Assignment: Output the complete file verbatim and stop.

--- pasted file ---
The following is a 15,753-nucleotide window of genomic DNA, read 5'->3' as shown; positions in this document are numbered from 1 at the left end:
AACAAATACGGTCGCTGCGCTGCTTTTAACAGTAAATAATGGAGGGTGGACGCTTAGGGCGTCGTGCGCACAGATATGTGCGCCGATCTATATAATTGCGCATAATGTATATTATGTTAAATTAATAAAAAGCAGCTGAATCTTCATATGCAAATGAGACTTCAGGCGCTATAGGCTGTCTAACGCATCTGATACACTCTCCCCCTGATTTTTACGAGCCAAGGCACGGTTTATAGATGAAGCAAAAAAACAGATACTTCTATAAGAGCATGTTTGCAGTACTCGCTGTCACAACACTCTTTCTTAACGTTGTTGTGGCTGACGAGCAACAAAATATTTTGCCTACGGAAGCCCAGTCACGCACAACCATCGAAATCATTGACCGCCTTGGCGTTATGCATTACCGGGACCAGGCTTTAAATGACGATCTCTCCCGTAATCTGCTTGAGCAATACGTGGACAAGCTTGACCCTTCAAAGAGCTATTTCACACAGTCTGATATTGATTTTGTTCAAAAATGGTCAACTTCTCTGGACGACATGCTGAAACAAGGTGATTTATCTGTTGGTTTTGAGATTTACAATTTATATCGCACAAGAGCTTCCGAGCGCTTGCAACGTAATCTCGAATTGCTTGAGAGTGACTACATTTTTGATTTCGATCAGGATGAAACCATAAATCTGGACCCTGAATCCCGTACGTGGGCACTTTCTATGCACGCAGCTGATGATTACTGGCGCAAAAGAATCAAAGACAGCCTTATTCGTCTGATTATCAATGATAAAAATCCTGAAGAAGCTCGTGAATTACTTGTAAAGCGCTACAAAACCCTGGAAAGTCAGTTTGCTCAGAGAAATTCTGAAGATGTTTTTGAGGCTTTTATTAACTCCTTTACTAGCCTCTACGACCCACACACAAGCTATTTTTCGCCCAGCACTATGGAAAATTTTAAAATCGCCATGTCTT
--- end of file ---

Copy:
The following is a 15,753-nucleotide window of genomic DNA, read 5'->3' as shown; positions in this document are numbered from 1 at the left end:
AACAAATACGGTCGCTGCGCTGCTTTTAACAGTAAATAATGGAGGGTGGACGCTTAGGGCGTCGTGCGCACAGATATGTGCGCCGATCTATATAATTGCGCATAATGTATATTATGTTAAATTAATAAAAAGCAGCTGAATCTTCATATGCAAATGAGACTTCAGGCGCTATAGGCTGTCTAACGCATCTGATACACTCTCCCCCTGATTTTTACGAGCCAAGGCACGGTTTATAGATGAAGCAAAAAAACAGATACTTCTATAAGAGCATGTTTGCAGTACTCGCTGTCACAACACTCTTTCTTAACGTTGTTGTGGCTGACGAGCAACAAAATATTTTGCCTACGGAAGCCCAGTCACGCACAACCATCGAAATCATTGACCGCCTTGGCGTTATGCATTACCGGGACCAGGCTTTAAATGACGATCTCTCCCGTAATCTGCTTGAGCAATACGTGGACAAGCTTGACCCTTCAAAGAGCTATTTCACACAGTCTGATATTGATTTTGTTCAAAAATGGTCAACTTCTCTGGACGACATGCTGAAACAAGGTGATTTATCTGTTGGTTTTGAGATTTACAATTTATATCGCACAAGAGCTTCCGAGCGCTTGCAACGTAATCTCGAATTGCTTGAGAGTGACTACATTTTTGATTTCGATCAGGATGAAACCATAAATCTGGACCCTGAATCCCGTACGTGGGCACTTTCTATGCACGCAGCTGATGATTACTGGCGCAAAAGAATCAAAGACAGCCTTATTCGTCTGATTATCAATGATAAAAATCCTGAAGAAGCTCGTGAATTACTTGTAAAGCGCTACAAAACCCTGGAAAGTCAGTTTGCTCAGAGAAATTCTGAAGATGTTTTTGAGGCTTTTATTAACTCCTTTACTAGCCTCTACGACCCACACACAAGCTATTTTTCGCCCAGCACTATGGAAAATTTTAAAATCGCCATGTCTT